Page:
If only had somebody told us about this short climb, if only we had been warned?
First few steps and I knew would be amazing. As the climb got steeper, my smile got bigger. As the climb got tougher, my chest started thumping.
This was it! As the climb got tougher, my steps got bigger. At one point I got lost in the challenge of the trek that I forgot about my friends who were a bit behind. I looked back and saw them huffing and puffing but ascending with determination. We reached the top and settled into a lovely hotel for the night. In the middle of tranquillity and foreigners we sat in the rain, we danced to ‘ishqteratadpave’. One of us passed out. We picked him and threw him nearby on one of the cots in the café and left him there for the morning after. Spinning, I somehow reached my bed. I thought with such a night, how we will ever wake up on time for our trek. I closed my eyes in despair. Somehow, I woke up at 6 am only to step into the land of mists and gods, i gasped in awe. The morning in the mountains is for the soul. The giant sleeping next to me also woke up and came outside. We moved with the clouds and spoke with them. We tried capturing it with our phone cameras and then we didn’t; we sat there looking around in admiration. None of us had a hangover. The mountains took care of us.
We started the trek to kheerganga with a suspicion of rain hovering over us, I remembered my dad 10 years ago when he followed his gut and led us into that last trek of mine. His resolute then, still fired in me now. We packed light, strapped strong and took steps and because every good thing must start with something sweet, we stopped at Rama Café.
My friend told, “Bhaiya ek plate rum balls dena” (Read rum, think otherwise) and someone told him, they are not Momos bro. We ended up eating a quarter piece each. Twenty minutes into the trek, I remarked, the balls were fake. Thirty minutes into the trek, all of us realised the balls were not fake. Five hours into the trek, no, not fake at all. The trek was beautiful. It’s an easy one but with breathtaking views.
Before starting it, we were told one could do it in five hours; I wanted to do it in three but a friend told me to hold back.
Why are we here? He asked me.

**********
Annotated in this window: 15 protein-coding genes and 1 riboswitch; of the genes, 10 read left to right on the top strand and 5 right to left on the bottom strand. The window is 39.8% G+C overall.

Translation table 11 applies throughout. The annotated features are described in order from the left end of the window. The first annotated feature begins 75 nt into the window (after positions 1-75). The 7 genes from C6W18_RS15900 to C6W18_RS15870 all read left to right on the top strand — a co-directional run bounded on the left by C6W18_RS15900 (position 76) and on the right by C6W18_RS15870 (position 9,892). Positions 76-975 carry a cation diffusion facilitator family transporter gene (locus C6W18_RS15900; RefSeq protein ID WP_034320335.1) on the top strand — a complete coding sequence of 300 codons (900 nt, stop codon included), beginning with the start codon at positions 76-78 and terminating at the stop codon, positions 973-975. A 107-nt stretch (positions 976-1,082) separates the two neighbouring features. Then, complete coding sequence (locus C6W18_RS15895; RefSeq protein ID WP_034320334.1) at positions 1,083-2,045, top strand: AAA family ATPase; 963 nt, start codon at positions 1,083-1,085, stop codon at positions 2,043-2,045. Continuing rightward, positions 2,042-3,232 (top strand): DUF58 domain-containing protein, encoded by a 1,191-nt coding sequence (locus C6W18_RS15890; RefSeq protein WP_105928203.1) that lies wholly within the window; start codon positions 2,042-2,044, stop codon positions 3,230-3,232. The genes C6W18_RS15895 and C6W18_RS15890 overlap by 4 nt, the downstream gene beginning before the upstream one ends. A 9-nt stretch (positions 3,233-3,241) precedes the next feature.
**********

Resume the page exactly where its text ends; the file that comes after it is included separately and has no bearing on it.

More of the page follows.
Stop running, stop chasing time and look around.
I looked in the direction he was pointing; I saw five waterfalls, dropping from the mountain in front. I stood there transfixed, so did my friends in a line, some understood, some didn’t. They will find their own paths. Why was I here? The answer lied around me. The answer lied in front. Over slippery paths that were steep and curvy. Over tricky climbs and scary edges,we steadily, slowly, in our own world, went on. My friend had a leg injury but never did he give up. Another one, a girl was taunted to be the weakest, never again she showed us.
Why was I excited, It had nothing to do with hashtags, wanderlust and travelgram.
Now I got it, I remembered reading Wild by Cheryl Strayed, she says,
“It had nothing to do with gear or footwear or the backpacking fads or philosophies of any particular era or even with getting from point A to point B. It had to do with how it felt to be in the wild. With what it was like to walk for miles with no reason other than to witness the accumulation of trees and meadows, mountains and deserts, streams and rocks, rivers and grasses, sunrises and sunsets. The experience was powerful and fundamental. It seemed to me that it had always felt like this to be a human in the wild, and as long as the wild existed it would always feel this way.”
I am back now. As I write this article sitting in my office, I have already planned my next two treks. This trek made me fall in love all over again with an activity I had long forgotten. This trek made me fall in love with a part of me that I had long lost.
See you soon, i hope, in some paths somewhere………...